DBT was found to be superior to EUC in reducing self-harm, suicidal ideation, and depressive symptoms. Effect sizes were large for treatment outcomes in patients who received DBT, whereas effect sizes were small for outcomes in patients receiving EUC.
A form of therapy originally developed by Marsha Linehan, Ph.D., of the University of Washington to treat borderline personality disorder, DBT combines cognitive and behavioral strategies with validation and Eastern mindfulness, among other techniques, to help individuals change unwanted or unhealthy behaviors.
Psychiatrist Paula Clayton, M.D., former medical director of the American Foundation for Suicide Prevention, told Psychiatric News the results of the new study are not surprising. “There are some effective psychotherapies [for the] treatment of suicidal thoughts and actions that are based on cognitive and behavioral techniques, and DBT is one of them. It has proven successful in previous research on adults with borderline personality disorder to decrease self-harming behaviors. It combines a number of elements and is very intensive.”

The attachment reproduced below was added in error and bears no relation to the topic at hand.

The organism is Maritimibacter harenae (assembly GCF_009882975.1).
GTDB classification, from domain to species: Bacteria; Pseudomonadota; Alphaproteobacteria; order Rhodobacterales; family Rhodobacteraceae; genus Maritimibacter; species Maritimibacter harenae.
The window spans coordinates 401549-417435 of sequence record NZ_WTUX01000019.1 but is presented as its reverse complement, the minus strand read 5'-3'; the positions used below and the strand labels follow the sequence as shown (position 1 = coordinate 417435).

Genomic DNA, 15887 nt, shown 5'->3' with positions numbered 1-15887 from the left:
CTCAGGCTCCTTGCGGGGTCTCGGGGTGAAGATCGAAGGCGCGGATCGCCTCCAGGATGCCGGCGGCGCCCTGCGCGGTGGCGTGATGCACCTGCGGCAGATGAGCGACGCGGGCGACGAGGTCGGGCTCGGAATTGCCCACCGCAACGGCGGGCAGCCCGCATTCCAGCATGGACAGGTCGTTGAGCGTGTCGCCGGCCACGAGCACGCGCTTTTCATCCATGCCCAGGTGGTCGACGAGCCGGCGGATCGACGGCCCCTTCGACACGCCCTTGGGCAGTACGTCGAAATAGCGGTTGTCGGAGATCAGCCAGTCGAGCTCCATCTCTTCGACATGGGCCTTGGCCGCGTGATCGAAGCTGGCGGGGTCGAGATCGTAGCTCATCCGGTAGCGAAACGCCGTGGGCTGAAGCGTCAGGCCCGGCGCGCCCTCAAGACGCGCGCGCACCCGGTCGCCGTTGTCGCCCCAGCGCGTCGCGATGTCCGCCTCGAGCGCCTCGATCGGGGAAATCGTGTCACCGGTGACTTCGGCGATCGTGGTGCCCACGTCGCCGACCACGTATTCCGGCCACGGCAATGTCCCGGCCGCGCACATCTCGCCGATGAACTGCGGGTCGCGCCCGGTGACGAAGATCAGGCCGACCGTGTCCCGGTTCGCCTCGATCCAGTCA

To read more about the use of DBT, see the Psychiatric News article, “Several Therapies Show Success in Treatment of Personality Disorders.” For information on how clinicians can address suicide risk in their patients, see the American Psychiatric Publishing Textbook of Suicide Assessment and Management, Second Edition.